Biographies need a narrative treatment. It's a form which needs to retell and recreate conversations and situations. Details are everything. When I see writer X of Such and Thus Magazine authoring a biography, I understand what I am getting myself into.

My patience is waning.

"Fire and Rain" has some documentation. There is some worthy content. We learn a few new details. All good. However, I cringe every few pages over grammatical sloppiness. The greater crime is a lack of fact-checking. It causes one to question the author and publisher's motives. Do we get this thing written, ship product out, and accept the shortcomings for the cash? Don't publishers employ editors anymore? Mean, picky editors who force accountability and some conformity to basic standards?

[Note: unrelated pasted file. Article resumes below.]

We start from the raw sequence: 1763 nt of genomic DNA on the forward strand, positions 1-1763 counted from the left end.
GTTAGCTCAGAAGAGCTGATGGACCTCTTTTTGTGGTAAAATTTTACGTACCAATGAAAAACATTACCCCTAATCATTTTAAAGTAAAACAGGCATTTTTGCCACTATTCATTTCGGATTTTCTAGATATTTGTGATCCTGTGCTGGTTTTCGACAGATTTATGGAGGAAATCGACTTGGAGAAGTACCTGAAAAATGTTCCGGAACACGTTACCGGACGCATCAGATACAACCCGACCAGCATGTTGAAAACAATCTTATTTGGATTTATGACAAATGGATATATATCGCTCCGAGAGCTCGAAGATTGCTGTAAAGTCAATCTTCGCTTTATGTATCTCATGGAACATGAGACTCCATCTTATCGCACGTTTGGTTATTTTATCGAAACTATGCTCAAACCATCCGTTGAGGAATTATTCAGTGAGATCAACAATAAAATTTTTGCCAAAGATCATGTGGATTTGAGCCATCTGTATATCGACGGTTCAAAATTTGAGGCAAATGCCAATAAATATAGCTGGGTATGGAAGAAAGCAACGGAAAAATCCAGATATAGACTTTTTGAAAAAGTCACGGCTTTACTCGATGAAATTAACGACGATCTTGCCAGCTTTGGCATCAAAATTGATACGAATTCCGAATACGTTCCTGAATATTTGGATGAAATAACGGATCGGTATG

I'll offer an example of this miserable lack of fact-checking.

On page 124, the author is discussing the anticipation surrounding Taylor's follow-up record to his first release, Sweet Baby James. Mud Slide Slim and the Blue Horizon made a huge impression. Sophomore albums usually sell fewer units than first releases, and that is an accepted pattern in the record business. I run into problems in the following sentence from paragraph three.

"Solo artists like Jackson Browne and Cat Stevens were enjoying much-publicized revivals, so it wasn't difficult to predict that Taylor's new album would see massive media exposure."

The problem is this. Although Cat Stephen's 1971 release, Teaser and the Fire Cat was his fifth album, he had not yet taken off in the United States. The two singles from the first three albums reached chart positions of 118 and 115. He did much better in the UK. In 1970, Wild World was 11. This is a pattern of an artist riding up in a nice arch. Teaser was the evidence of Stevens arrival, not, as the author states, a revival.